Fatigue can be a significant problem for individuals undergoing cancer treatment. This page contains information that will help you understand cancer-related fatigue and give you suggestions for managing fatigue in your daily life. If you need further information after reading this booklet or at any time, talk to your doctor, nurse or occupational therapist – they want to help!
Goals Of Fatigue Management
Health professionals at roswell Park Cancer institute (RPCI) have developed strategies to help you manage your cancer-related fatigue. These strategies stress the importance of using energy effectively and keeping regular schedules of sleep and rest. The goals of these strategies are to reduce your level of fatigue, to maximize your productivity, to help you maintain important activities in your daily life, and to help you adjust to limitations imposed by fatigue.
Ask you doctor about fatigue. There may be medical or treatment methods that could be helpful in managing your fatigue.
What Is Fatigue?
Fatigue is the feeling of being tired physically, mentally and emotionally. When you are fatigued, you have less energy to do the things you normally do, or want to do. Cancer- related fatigue is a severe type of fatigue that may be caused by cancer treatments, such as chemotherapy, radiation therapy or surgery. Unlike normal fatigue, cancer- related fatigue can be chronic, may not be relieved easily by rest or sleep, and could interfere with your ability to perform your usual activities independently.
What Can Cause Fatigue?
Fatigue is a common result of chemotherapy, radiation therapy and blood and/or marrow transplant treatments, due to the destruction of healthy cells in the body. Anemia – too few red blood cells to meet the body’s energy needs – also can cause fatigue. Anemia can be prevented or decreased by taking iron pills, vitamin B-12, folate or drugs that stimulate the production of red blood cells. These drugs may increase energy and activity levels. Your doctor will tell you if anemia is the cause of your fatigue, and whether taking any of these medications could benefit you.
Describing Cancer-Related Fatigue
People describe cancer-related fatigue in the following ways:
Ways To Manage Fatigue/Get The Most Out Of Your Day!
Maintain Good Nutrition
Eating a proper diet that provides proper nutrition is important in dealing with cancer-related fatigue. Because side effects of cancer treatments can make getting good nutrition more difficult, try some of these suggestions:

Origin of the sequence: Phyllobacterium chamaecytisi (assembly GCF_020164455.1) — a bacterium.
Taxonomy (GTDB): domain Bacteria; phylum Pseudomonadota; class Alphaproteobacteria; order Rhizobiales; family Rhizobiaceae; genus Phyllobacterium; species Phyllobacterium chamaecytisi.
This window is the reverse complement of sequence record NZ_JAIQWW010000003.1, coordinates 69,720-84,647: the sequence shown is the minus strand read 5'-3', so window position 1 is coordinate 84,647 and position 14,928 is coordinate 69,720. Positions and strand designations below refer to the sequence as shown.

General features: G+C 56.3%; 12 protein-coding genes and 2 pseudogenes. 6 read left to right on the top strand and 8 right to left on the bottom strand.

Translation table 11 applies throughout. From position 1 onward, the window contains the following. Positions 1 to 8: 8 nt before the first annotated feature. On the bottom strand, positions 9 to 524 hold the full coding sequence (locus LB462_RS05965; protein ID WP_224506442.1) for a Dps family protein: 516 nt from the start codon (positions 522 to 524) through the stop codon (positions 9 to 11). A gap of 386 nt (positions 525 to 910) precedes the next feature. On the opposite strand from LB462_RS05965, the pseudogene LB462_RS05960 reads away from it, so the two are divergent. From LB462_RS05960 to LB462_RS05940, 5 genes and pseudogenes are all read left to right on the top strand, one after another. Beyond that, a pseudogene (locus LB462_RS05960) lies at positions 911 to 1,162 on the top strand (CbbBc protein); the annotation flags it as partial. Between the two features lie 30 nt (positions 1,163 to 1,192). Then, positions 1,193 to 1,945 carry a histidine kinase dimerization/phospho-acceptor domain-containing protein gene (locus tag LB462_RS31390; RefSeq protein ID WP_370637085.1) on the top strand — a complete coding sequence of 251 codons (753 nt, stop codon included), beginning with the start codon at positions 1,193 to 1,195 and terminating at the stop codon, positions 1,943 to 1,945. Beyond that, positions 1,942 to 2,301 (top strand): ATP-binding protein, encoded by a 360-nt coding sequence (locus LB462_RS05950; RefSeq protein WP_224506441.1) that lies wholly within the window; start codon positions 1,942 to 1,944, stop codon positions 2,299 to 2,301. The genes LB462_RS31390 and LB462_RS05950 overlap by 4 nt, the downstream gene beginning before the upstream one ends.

If you need further assistance with planning meals or getting needed nutrition, please speak with your doctor who may refer you for a nutritional consultation.
Decide What Is Necessary
Choosing the really important activities is essential to conserving energy. Decide which activities you must do today, and those that can wait or be delegated to family and friends. It is important to set realistic, highly-achievable goals for each day or for part of the day. By doing so, you can feel good about yourself and conserve your energy.
Try to follow some of these tips when deciding which activities are necessary:
Plan Your Day
Plan activities for the time of the day when you tend to have more energy. This allows you to more fully enjoy these important activities. Plan ahead for rest periods between activities to minimize the amount of fatigue you acquire throughout the day.
Here are some tips:
Conserve Your Energy
You can control how and when you will use your limited energy. By following the suggestions mentioned in this booklet, you will be on your way.
Here are some more helpful suggestions:
Plan Regular Exercise
Plan an exercise to do everyday despite the fatigue. Studies have shown exercise to be a helpful way to fight fatigue and increase the amount of energy we have. You should exercise even when you don’t feel like it; even if it is only for a few minutes at a time.
Consult with your doctor before beginning any exercise program. When given the oK by your doctor, try some of these suggestions:
If your fatigue is more severe and these activities are impossible, try getting dressed and walking around the house. The important thing is to move about as much as you can, even if it is just a little.
Use Restorative Activities
Restorative activities help rest your mind, boost your spirits and improve your sense of well- being. Activities such as those listed below can decrease stress and assist in distracting you from thinking about your fatigue.
Stress relieving activities
Ways To Manage Fatigue Through Rest And Sleep
In addition to getting the most out of your day through good nutrition, doing only what is necessary, exercising, planning and using restorative activities, you have to rest.
The following tips promote rest and sleep:
1. Fatigue is the most distressing symptom associated with cancer and its treatment. (Network National Comprehensive Cancer of the American Cancer Society)
2. Fatigue occurs in 78%-96% of people with cancer, particularly in individuals actively undergoing treatment.
(Cancer Nursing 14 (4): 188- 199, 1991) (Seminars in Hematology 34 (3 supplement 2): 4-12, 1997) (National Cancer Institute Cancer Web http: //www.graylab.ac.uk/cancernet)
3. Cancer related-fatigue is the most common side effect of cancer treatment. (NCCN of the American Cancer Society)
4. 30%-75% of cancer survivors have reported fatigue continuing for months or years after completing active treatment (NCCN of the American Cancer Society)
5. Cancer-related fatigue can appear suddenly and can be overwhelming. Rest does not always relieve fatigue. (Oncology Nursing Society, 1997; Wake up to Cancer Fatigue)
6. Fatigue can affect many aspects of daily life. It can affect mood and emotions. (Oncology Nursing Society, 1997: Wake up to Cancer Fatigue)